Question - Is your first impression of the book based on the title alone, positive or negative?
In 2010, I was working for a large media company and we launched a deals service on our website, pretty much like Groupon. The only differentiator was the kind of deals that our advertising sales reps created with their many well-built, local relationships.
At the time, I was the digital marketing director for that site, its companion newspaper and an affiliated local television station. Tasked with marketing the launch of our new service, I put together a plan using our house promotional mix – a :15 television spot to run in house rotation, newspaper house ads of many standard filler sizes, and online house banners. Then I got to work on the fun stuff with a small budget for AdWords, email marketing and review of our site catalyst analytics. I also began working with our online development team to learn about the content management system hosting the deal content to see if there was a way to optimize it. We found some limitations, but there still were plenty of prime opportunities to manipulate the content to optimize search and use the leverage our news website already had with search rank.
We even got the television station to create segments about local deals. Though they didn't use any of the paid deals – they sought their own public offers upholding editorial integrity – it was still additional content that drove traffic to our deals pages. I was pumped about the technical marketing extensions of the launch, feeling they were advanced.
Then I got word our company president wanted a bigger splash for the launch. He didn't think our technical advances would be enough local exposure. I racked my brain. We already had a full media mix with our house multi-media platforms. I realized the only tactic that would satisfy the executive would be something traditional that was visible, tangible. My idea: guerrilla marketing. I pulled together a street team and we wrapped thousands of $1 bills in $5 bundles in a promotional wrap. On launch day, we hit the city, handing out cash.
I thought about that effort in relation to many of the points Ryan Holiday makes in his book, Growth Hacker Marketing. I wondered how many users I could have acquired with that cash through more of my intended technical efforts. There were so many things wrong about my example, and just a few that were following the “Growth Hacker” mindset Holiday represents.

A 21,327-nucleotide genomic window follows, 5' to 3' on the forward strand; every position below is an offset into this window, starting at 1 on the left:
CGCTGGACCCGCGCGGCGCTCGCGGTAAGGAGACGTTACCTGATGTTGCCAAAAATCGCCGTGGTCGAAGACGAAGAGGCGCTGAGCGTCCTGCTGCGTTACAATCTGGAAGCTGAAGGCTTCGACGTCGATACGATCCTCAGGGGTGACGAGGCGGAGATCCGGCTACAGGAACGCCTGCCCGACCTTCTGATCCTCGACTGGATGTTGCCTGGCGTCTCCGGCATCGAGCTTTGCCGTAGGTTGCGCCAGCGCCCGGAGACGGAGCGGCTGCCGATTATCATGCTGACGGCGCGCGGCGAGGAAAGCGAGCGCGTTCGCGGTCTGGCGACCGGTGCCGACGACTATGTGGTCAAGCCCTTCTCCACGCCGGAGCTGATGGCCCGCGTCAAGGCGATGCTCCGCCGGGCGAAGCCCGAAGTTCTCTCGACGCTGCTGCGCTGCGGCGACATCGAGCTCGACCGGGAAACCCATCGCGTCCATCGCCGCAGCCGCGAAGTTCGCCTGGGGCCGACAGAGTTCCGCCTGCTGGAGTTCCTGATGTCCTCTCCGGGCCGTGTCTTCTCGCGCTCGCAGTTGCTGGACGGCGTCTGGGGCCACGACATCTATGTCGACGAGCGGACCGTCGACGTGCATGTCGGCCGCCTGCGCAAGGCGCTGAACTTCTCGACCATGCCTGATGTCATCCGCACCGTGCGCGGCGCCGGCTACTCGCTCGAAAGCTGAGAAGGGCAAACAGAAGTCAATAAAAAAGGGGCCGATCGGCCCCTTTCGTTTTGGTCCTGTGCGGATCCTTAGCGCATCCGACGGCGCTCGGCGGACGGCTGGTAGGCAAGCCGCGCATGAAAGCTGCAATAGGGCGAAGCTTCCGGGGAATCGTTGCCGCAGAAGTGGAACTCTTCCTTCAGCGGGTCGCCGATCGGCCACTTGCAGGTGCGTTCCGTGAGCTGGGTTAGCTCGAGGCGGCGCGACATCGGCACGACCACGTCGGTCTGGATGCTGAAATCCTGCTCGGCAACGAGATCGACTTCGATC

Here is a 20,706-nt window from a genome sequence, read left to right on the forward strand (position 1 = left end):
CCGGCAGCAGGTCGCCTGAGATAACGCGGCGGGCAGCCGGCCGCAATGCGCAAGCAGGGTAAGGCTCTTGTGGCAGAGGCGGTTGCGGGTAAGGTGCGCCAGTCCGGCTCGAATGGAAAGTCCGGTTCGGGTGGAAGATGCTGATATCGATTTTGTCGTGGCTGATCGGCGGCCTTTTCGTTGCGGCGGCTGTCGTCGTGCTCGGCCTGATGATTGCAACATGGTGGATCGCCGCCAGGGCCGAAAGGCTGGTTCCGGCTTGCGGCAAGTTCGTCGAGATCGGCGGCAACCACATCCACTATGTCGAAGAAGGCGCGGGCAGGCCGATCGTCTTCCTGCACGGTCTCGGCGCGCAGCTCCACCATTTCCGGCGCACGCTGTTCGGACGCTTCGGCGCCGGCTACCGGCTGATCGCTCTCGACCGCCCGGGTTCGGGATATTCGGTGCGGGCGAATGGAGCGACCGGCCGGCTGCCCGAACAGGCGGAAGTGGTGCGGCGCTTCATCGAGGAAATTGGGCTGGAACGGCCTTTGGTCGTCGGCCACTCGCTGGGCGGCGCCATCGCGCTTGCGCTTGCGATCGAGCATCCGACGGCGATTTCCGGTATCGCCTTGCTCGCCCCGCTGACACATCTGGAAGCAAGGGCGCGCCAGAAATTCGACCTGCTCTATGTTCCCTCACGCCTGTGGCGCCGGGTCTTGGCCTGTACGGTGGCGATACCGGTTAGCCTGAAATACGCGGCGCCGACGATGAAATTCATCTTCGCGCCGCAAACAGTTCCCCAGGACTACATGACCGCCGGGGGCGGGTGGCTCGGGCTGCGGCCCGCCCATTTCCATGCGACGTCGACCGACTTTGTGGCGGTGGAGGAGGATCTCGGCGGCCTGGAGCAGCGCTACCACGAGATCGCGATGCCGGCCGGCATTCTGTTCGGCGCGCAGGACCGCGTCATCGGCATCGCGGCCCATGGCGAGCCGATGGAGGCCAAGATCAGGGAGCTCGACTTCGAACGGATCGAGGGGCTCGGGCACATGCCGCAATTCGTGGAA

1. We probably shouldn't have even launched a deals competitor at all. The site ultimately ended up partnering with Groupon and now doesn’t host such a service at all.
2. Marketing started discovering the flexibility of the content platform after it was integrated without being involved early on to ask the questions with search optimization, customer referral and growth in mind before integration.
3. We reviewed analytics a lot, even had a full time person pulling reports and but was it enough, deep enough around the right stuff?
Many other wrongs came to mind as I thought of other examples of campaigns I was part of during my career in marketing. I remember those instances where I felt like I was thinking more technical, with the desire to know exactly which digital tactic was working and optimizing to the success. Often, others commented that it wasn't BIG enough.
In an investor pitch once, I was asked what was the most outrageous marketing thing I've done? My answer was that we don't do outrageous marketing; we do smart, technical marketing.
Yet, we actually once had a colleague dressed up in a bear costume handing out info about the MamaBear App to parents in front of a Justin Bieber concert. It was cute but it didn't work. I saw clearly in our analytics what drove registrations to our app and it wasn't event marketing.
So, what is it that I don't like about the book? I loved reading the book. I'll read it again and his other book, too.
My problem is the word “hacker.”
Hack defined: use a computer to gain unauthorized access to data in a system.
The mindset Holiday talks about is the mindset of many digital marketers and even better with the skill and thought process of programmers. But hacker and hacking have negative connotations. It speaks of “black hat” practices, of rigging the system, of taking shortcuts. Things I don’t want to associate myself.
I want to do everything Ryan talks about in his book. I just don't want to be a “hacker.” I'm a team playing, problem solving, technical marketing professional. I use the combined power of data and storytelling to achieve my clients’ goals.
That’s not hacking. That’s innovating – through hard work, common sense and a willingness to embrace useful, measurable new methods of sustainable growth.